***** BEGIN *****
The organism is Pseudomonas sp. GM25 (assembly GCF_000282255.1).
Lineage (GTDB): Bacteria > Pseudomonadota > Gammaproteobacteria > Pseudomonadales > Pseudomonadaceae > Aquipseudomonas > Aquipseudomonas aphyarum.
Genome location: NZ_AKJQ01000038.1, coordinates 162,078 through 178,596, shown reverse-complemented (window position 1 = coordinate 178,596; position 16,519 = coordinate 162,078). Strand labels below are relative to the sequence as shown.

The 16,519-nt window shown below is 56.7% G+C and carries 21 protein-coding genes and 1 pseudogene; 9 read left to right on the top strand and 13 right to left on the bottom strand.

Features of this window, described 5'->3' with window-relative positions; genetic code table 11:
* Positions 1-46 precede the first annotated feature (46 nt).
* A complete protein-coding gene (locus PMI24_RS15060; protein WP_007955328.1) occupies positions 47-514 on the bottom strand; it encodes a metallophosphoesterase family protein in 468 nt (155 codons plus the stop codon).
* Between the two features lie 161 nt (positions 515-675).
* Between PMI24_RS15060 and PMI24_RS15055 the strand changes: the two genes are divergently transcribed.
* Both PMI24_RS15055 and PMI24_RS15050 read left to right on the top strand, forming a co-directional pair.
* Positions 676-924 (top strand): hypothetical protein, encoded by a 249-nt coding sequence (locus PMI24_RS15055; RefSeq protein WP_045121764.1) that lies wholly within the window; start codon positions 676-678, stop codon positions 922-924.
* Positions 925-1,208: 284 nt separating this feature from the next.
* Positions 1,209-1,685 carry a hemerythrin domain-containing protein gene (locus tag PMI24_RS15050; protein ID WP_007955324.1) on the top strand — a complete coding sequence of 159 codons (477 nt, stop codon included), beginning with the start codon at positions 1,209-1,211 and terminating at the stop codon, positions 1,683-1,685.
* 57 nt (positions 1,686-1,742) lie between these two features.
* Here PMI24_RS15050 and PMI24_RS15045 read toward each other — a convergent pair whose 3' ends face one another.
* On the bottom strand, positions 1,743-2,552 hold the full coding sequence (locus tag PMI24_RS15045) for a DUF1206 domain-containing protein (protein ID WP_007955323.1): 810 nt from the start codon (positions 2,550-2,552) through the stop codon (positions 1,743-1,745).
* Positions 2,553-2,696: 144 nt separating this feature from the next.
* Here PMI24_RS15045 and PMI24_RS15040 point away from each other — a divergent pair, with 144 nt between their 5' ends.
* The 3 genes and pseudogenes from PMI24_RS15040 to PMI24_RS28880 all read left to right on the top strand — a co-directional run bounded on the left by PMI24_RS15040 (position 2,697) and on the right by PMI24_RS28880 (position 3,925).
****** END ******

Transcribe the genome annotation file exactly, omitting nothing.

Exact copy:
The organism is Pseudomonas sp. GM25 (assembly GCF_000282255.1).
Lineage (GTDB): Bacteria > Pseudomonadota > Gammaproteobacteria > Pseudomonadales > Pseudomonadaceae > Aquipseudomonas > Aquipseudomonas aphyarum.
Genome location: NZ_AKJQ01000038.1, coordinates 162,078 through 178,596, shown reverse-complemented (window position 1 = coordinate 178,596; position 16,519 = coordinate 162,078). Strand labels below are relative to the sequence as shown.

The 16,519-nt window shown below is 56.7% G+C and carries 21 protein-coding genes and 1 pseudogene; 9 read left to right on the top strand and 13 right to left on the bottom strand.

Features of this window, described 5'->3' with window-relative positions; genetic code table 11:
* Positions 1-46 precede the first annotated feature (46 nt).
* A complete protein-coding gene (locus PMI24_RS15060; protein WP_007955328.1) occupies positions 47-514 on the bottom strand; it encodes a metallophosphoesterase family protein in 468 nt (155 codons plus the stop codon).
* Between the two features lie 161 nt (positions 515-675).
* Between PMI24_RS15060 and PMI24_RS15055 the strand changes: the two genes are divergently transcribed.
* Both PMI24_RS15055 and PMI24_RS15050 read left to right on the top strand, forming a co-directional pair.
* Positions 676-924 (top strand): hypothetical protein, encoded by a 249-nt coding sequence (locus PMI24_RS15055; RefSeq protein WP_045121764.1) that lies wholly within the window; start codon positions 676-678, stop codon positions 922-924.
* Positions 925-1,208: 284 nt separating this feature from the next.
* Positions 1,209-1,685 carry a hemerythrin domain-containing protein gene (locus tag PMI24_RS15050; protein ID WP_007955324.1) on the top strand — a complete coding sequence of 159 codons (477 nt, stop codon included), beginning with the start codon at positions 1,209-1,211 and terminating at the stop codon, positions 1,683-1,685.
* 57 nt (positions 1,686-1,742) lie between these two features.
* Here PMI24_RS15050 and PMI24_RS15045 read toward each other — a convergent pair whose 3' ends face one another.
* On the bottom strand, positions 1,743-2,552 hold the full coding sequence (locus tag PMI24_RS15045) for a DUF1206 domain-containing protein (protein ID WP_007955323.1): 810 nt from the start codon (positions 2,550-2,552) through the stop codon (positions 1,743-1,745).
* Positions 2,553-2,696: 144 nt separating this feature from the next.
* Here PMI24_RS15045 and PMI24_RS15040 point away from each other — a divergent pair, with 144 nt between their 5' ends.
* The 3 genes and pseudogenes from PMI24_RS15040 to PMI24_RS28880 all read left to right on the top strand — a co-directional run bounded on the left by PMI24_RS15040 (position 2,697) and on the right by PMI24_RS28880 (position 3,925).